The work of D. Wang et al. propose a new method to identify crack parameters in a rotor-bearing system based on a Kriging surrogate model and an improved nondominated sorting genetic algorithm-III (NSGA-III).

The goal of the paper of S.-Y. Ok et al. is to expand the multiobjective optimization approach developed for robust damage identification in order to facilitate its applications to more realistic bridge damage identification problems. Specifically, a benchmark problem on highway bridges, developed under the auspices of International Association for Bridge Maintenance and Safety (IABMAS), is investigated. Various issues regarding sensor noises, multiple measurements, and loading scenarios are addressed to improve the robustness of bridge damage identification.

W. Wan et al. propose a compound risk assessment by combining probabilistic analysis with a computational fluid dynamics (CFD) technique to numerically predict the potential cavitation of a high-speed flow in a chute spillway. Based on the local pressure and flow velocity of the nodes, the traditional cavitation number is introduced to characterize the possibility of cavitation. The distribution of cavitation numbers was obtained according to the numerical simulation of the flow field in an open spillway. The proposed numerical approach is economical and saves time; moreover, it can provide greater information about the potential cavitation region.

M. T. Kashani and S. M. Hashemi apply the Galerkin-weighted residual method to convert the coupled differential equations of motion of delamination beams to a discrete problem, where, in addition to the conventional mass and stiffness matrices, a delamination stiffness matrix, representing the extra stiffening effects at the delamination tips, is introduced. The linear eigenvalue problem resulting from the discretization along the length of the beam is solved to determine the frequencies and modes of free vibration. Both “free mode” and “constrained mode” delamination models are considered in formulation, and it is shown that the continuity (both kinematic and force) conditions at the beam spanwise locations corresponding to the extremities of the delaminated region, in particular, play a great role in “free mode” model formulation.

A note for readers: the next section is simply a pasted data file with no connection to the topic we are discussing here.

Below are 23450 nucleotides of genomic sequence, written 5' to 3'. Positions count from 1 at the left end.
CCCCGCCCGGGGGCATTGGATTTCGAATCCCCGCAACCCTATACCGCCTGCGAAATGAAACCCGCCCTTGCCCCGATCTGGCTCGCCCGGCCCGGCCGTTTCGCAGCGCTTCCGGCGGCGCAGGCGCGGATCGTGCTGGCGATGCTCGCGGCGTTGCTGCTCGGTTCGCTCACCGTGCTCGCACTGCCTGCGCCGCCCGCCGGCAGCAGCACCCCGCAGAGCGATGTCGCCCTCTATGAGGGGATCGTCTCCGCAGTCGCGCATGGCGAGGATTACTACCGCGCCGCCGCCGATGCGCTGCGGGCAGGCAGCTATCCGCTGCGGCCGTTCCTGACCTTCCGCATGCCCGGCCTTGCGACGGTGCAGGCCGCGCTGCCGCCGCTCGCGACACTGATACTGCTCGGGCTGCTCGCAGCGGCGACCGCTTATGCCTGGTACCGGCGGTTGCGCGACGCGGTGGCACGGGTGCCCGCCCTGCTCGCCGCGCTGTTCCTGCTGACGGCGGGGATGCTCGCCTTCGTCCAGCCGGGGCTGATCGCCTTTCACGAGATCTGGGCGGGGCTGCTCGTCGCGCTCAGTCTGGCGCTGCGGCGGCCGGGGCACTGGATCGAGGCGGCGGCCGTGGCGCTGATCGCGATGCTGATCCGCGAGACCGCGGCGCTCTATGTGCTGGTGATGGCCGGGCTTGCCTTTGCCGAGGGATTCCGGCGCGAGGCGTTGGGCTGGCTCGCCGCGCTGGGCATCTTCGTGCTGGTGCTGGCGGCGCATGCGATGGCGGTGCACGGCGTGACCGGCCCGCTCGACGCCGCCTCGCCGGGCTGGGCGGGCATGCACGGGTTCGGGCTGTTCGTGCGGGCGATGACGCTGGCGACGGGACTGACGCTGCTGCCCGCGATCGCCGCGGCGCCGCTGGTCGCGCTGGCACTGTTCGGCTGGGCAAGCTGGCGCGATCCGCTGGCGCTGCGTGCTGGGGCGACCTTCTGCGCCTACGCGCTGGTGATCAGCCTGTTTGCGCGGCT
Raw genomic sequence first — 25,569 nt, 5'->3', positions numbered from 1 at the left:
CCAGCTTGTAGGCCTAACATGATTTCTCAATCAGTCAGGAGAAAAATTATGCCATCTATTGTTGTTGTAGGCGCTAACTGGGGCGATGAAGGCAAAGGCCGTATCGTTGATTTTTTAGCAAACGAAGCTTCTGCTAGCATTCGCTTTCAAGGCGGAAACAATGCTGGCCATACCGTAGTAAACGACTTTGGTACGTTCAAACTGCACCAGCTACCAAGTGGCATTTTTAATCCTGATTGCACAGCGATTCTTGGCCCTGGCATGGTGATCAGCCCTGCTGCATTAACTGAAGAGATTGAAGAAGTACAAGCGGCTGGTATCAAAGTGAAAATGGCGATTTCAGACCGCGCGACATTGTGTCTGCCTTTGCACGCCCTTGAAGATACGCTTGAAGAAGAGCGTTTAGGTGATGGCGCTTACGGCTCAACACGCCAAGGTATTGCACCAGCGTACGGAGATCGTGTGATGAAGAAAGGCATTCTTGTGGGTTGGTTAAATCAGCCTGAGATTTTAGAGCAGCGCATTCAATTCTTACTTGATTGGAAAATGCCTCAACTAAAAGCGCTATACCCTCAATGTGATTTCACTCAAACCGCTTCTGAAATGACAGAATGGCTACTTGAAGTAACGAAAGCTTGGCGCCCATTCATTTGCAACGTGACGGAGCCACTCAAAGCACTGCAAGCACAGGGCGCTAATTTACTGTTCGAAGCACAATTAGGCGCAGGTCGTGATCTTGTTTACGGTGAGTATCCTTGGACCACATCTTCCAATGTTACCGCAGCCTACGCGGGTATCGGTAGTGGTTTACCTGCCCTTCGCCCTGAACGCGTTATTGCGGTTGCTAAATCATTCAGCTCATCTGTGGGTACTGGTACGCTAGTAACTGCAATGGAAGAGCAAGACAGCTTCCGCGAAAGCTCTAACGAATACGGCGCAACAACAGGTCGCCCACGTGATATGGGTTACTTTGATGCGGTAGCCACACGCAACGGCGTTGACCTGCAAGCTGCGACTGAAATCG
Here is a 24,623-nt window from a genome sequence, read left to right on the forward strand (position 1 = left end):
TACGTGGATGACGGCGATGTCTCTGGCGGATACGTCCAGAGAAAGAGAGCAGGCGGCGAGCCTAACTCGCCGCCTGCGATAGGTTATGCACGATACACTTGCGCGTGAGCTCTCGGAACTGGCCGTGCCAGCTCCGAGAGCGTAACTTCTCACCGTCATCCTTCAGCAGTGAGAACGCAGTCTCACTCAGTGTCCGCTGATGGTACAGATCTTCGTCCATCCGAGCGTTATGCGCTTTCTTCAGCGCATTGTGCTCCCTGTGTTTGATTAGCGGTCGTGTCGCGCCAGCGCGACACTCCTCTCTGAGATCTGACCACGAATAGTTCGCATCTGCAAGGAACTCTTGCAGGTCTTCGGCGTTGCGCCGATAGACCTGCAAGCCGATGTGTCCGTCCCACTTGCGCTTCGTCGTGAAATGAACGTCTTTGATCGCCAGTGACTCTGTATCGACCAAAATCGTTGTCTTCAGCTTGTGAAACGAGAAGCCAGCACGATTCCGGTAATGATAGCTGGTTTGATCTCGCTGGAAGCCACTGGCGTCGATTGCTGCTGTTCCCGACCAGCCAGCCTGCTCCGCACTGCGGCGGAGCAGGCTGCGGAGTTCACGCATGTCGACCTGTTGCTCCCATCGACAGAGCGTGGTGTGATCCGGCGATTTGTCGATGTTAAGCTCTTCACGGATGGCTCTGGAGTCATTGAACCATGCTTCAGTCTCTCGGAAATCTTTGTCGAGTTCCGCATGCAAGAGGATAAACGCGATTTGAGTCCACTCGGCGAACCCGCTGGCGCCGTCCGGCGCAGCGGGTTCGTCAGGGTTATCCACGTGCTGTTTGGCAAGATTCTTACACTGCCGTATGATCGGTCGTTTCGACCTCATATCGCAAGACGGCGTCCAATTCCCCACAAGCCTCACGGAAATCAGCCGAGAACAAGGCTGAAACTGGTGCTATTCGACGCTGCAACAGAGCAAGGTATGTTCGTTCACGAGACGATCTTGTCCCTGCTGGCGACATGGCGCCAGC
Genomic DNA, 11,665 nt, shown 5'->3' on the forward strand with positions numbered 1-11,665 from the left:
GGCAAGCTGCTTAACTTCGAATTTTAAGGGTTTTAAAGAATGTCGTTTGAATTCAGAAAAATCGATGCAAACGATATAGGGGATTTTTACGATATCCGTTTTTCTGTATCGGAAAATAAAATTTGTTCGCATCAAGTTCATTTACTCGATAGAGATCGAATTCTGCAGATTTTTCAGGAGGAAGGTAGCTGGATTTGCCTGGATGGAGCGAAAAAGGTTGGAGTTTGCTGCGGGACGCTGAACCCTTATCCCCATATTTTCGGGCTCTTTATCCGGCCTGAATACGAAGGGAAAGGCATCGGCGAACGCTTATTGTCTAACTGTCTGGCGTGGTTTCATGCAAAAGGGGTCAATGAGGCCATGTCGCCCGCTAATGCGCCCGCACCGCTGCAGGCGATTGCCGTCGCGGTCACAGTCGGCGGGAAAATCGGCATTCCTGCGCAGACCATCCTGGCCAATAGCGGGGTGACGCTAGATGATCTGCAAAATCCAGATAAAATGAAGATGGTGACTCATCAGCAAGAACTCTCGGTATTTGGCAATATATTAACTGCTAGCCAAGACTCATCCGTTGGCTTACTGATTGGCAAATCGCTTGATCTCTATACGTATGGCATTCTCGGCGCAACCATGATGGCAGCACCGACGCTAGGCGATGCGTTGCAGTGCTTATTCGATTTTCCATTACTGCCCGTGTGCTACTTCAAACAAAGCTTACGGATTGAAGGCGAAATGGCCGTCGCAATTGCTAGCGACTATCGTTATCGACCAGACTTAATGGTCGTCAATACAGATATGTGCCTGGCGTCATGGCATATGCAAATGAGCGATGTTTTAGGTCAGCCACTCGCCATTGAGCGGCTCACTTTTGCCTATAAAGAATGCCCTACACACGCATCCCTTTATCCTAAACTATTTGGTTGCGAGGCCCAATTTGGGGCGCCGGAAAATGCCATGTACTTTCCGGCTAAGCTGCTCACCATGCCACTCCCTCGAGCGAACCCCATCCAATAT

D. Tao et al. detect seismic damage of moment-resisting frame (MRF) structures through a data-driven method using the fractal dimension (FD) of time-frequency feature (TFF) of structural seismic dynamic responses at measured stories. The TFF is defined as the real part of Gabor wavelet transform of translational interstory displacement, and FD is used to give a quantitative value to describe the calculated TFF. Static condensation method is first used to reduce the degrees of freedom (DOFs) of MRF and to express the rotational displacements using translational displacements. For linear MRF, the FDs of TFFs at all stories are the same using the definition of TFF and modal superposition principle. For damaged MRF with plastic hinges at the ends of beams and columns, the force analogy method is implemented to establish the transformation matrix from plastic hinge rotations to translational interstory inelastic displacements.

G. Boscato et al. identify the intrinsic discontinuity and the damage of multileaf masonry walls through the vibration-based approach. In the first step, the characterization of initial conditions based on the investigation of the intrinsic discontinuity and the manufacturing imperfections has been done. In the second step, starting from the identification of the undamaged condition, the damage effects on changes of the dynamic parameters have been recorded. The incoherent response between the leaves affects the dynamic parameters.